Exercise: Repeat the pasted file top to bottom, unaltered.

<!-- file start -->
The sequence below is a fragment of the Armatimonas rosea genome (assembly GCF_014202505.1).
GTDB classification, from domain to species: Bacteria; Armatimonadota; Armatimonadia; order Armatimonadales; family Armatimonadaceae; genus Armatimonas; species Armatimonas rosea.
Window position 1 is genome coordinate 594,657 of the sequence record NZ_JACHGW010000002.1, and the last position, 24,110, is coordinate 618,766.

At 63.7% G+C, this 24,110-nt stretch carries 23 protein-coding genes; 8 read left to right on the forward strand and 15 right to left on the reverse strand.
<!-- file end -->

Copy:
The sequence below is a fragment of the Armatimonas rosea genome (assembly GCF_014202505.1).
GTDB classification, from domain to species: Bacteria; Armatimonadota; Armatimonadia; order Armatimonadales; family Armatimonadaceae; genus Armatimonas; species Armatimonas rosea.
Window position 1 is genome coordinate 594,657 of the sequence record NZ_JACHGW010000002.1, and the last position, 24,110, is coordinate 618,766.

At 63.7% G+C, this 24,110-nt stretch carries 23 protein-coding genes; 8 read left to right on the forward strand and 15 right to left on the reverse strand.